Rowland W.-M. (W. M.)
Rowland W.-M. (Wilbur-Markus)
Rowland W. M. (Wilbur-Markus)
Rowland W. M. (W.-M.)

I checked and rechecked the bibtex entries in hope of finding some error but it was not to be found. I must have done a Clean All a dozen times, after editing the bib file.. I tried adding same name entries for Rowland as first author to be the same, but it didn’t work. This was really frustrating.

Similarly a couple of references with two different authors with a common surname were giving intials in the main text. For example, D. R. Cook and M. P. Cook. Now all other refernces (except the Rowland one) were coming as per the APA requirement, which is (Author, Year), so ideally they should have been (Cook & Weston, 1999) and (Cook, 2004). But rather they were being displayed as (D. R. Cook & Weston, 1999) and (M. P. Cook, 2004). Now no change in the bib file was changing any of this. I thought there was some issue with the bib entries. I deleted the entries and entered them again manually, but no avail.

Then I chanced upon this link

 even though the year of publication differs in the two Campbell (Cook in our case) references, the lead author’s initials should be included in all text citations, regardless of how often they appear.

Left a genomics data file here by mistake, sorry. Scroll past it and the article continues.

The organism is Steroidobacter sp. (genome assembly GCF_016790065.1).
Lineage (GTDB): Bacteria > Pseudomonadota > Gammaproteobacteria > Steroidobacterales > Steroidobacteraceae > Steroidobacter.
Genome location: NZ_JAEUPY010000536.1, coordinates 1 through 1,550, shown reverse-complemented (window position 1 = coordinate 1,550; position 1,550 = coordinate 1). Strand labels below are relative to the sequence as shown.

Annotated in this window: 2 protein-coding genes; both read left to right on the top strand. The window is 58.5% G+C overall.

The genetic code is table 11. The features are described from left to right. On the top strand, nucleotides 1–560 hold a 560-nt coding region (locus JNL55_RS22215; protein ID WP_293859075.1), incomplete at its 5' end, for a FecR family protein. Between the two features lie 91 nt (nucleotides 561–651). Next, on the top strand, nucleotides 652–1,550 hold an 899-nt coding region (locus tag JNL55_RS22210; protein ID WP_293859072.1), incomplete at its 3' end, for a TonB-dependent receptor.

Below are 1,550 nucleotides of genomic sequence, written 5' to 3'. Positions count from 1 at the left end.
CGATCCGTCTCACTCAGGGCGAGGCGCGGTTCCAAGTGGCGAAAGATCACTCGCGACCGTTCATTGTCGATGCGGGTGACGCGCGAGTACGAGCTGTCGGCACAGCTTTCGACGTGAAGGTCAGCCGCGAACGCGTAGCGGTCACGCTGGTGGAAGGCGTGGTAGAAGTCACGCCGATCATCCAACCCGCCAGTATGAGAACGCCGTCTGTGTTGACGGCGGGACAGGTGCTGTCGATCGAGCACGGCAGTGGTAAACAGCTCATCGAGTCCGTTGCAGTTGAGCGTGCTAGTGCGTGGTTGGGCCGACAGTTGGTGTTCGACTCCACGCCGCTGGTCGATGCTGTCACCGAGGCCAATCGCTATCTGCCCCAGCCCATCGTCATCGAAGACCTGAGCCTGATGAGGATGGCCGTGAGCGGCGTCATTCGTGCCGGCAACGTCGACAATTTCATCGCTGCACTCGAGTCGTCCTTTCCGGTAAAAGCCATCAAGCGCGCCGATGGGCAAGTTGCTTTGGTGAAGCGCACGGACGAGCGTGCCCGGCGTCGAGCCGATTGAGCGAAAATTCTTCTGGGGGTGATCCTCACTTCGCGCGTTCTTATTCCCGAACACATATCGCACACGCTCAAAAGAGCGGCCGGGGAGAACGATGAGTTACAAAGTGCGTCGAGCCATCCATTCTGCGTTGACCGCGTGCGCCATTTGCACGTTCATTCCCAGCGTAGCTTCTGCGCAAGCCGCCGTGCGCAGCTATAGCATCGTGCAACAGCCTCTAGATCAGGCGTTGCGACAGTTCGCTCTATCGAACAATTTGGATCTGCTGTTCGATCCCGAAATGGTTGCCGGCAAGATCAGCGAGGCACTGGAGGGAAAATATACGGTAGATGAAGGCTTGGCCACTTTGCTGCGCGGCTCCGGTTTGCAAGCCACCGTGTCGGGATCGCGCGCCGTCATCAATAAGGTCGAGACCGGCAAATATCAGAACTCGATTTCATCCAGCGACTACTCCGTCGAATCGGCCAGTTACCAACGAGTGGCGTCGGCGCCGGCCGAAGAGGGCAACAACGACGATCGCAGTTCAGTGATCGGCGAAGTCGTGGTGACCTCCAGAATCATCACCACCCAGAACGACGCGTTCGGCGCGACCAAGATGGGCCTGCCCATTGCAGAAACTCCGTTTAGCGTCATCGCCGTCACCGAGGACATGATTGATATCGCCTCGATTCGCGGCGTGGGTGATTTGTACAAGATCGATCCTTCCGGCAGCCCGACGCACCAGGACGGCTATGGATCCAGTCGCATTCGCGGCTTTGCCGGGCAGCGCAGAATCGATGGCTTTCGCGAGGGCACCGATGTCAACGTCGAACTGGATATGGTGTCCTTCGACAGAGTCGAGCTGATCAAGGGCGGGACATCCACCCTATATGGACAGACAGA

So the Cook mystery was solved. biblatex was compiling correctly as per the APA guidelines, the initials for the two different Cook entries must be there. This is because

 Including the initials helps the reader avoid confusion within the text and locate the entry in the reference list.

Now for the Rowland entry, the next part of the blog gave me a hint towards the possible problem:

Although this rule seems straightforward, one thing that trips up some writers is how to proceed when different lead authors with the same surname are also listed in other references in which they are not the lead author.

After this I checked the entries where Rowland was second or third author. These entries differed from the entries where he was the lead author. And this was causing the problem. For each different entry style of his name, biblatex was considering him as a separate author. Hence the initials and the different references entries with names in brackets. Once all the entries for Rowland were made consistent the problem disappeared. Phew!

This issue bugged me for almost a couple of working days, to find the cause and subsequent addressing was most rewarding.

Note that the bibtex references that I had were taken from google scholar, hence differing styles in author name. Please make them consistent. This is a warning for future me and others who are reading this post.


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Hymn of Creation from Rig Veda